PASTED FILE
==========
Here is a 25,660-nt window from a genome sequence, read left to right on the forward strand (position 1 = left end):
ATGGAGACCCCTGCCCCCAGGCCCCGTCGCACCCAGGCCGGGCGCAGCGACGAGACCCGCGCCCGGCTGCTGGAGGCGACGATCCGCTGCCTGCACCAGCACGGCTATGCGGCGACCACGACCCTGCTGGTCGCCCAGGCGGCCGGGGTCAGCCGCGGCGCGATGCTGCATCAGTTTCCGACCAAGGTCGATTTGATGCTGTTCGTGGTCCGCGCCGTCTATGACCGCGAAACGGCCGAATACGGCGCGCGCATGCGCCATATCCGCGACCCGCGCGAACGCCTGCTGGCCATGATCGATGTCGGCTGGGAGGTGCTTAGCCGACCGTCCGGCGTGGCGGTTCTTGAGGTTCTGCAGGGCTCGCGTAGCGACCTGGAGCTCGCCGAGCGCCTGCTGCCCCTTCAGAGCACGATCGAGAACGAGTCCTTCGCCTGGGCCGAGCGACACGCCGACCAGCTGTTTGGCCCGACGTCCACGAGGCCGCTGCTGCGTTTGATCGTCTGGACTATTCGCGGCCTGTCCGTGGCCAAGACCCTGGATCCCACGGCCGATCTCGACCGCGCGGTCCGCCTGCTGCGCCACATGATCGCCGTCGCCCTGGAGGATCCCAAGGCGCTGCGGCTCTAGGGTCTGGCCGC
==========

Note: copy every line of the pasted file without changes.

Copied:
Here is a 25,660-nt window from a genome sequence, read left to right on the forward strand (position 1 = left end):
ATGGAGACCCCTGCCCCCAGGCCCCGTCGCACCCAGGCCGGGCGCAGCGACGAGACCCGCGCCCGGCTGCTGGAGGCGACGATCCGCTGCCTGCACCAGCACGGCTATGCGGCGACCACGACCCTGCTGGTCGCCCAGGCGGCCGGGGTCAGCCGCGGCGCGATGCTGCATCAGTTTCCGACCAAGGTCGATTTGATGCTGTTCGTGGTCCGCGCCGTCTATGACCGCGAAACGGCCGAATACGGCGCGCGCATGCGCCATATCCGCGACCCGCGCGAACGCCTGCTGGCCATGATCGATGTCGGCTGGGAGGTGCTTAGCCGACCGTCCGGCGTGGCGGTTCTTGAGGTTCTGCAGGGCTCGCGTAGCGACCTGGAGCTCGCCGAGCGCCTGCTGCCCCTTCAGAGCACGATCGAGAACGAGTCCTTCGCCTGGGCCGAGCGACACGCCGACCAGCTGTTTGGCCCGACGTCCACGAGGCCGCTGCTGCGTTTGATCGTCTGGACTATTCGCGGCCTGTCCGTGGCCAAGACCCTGGATCCCACGGCCGATCTCGACCGCGCGGTCCGCCTGCTGCGCCACATGATCGCCGTCGCCCTGGAGGATCCCAAGGCGCTGCGGCTCTAGGGTCTGGCCGC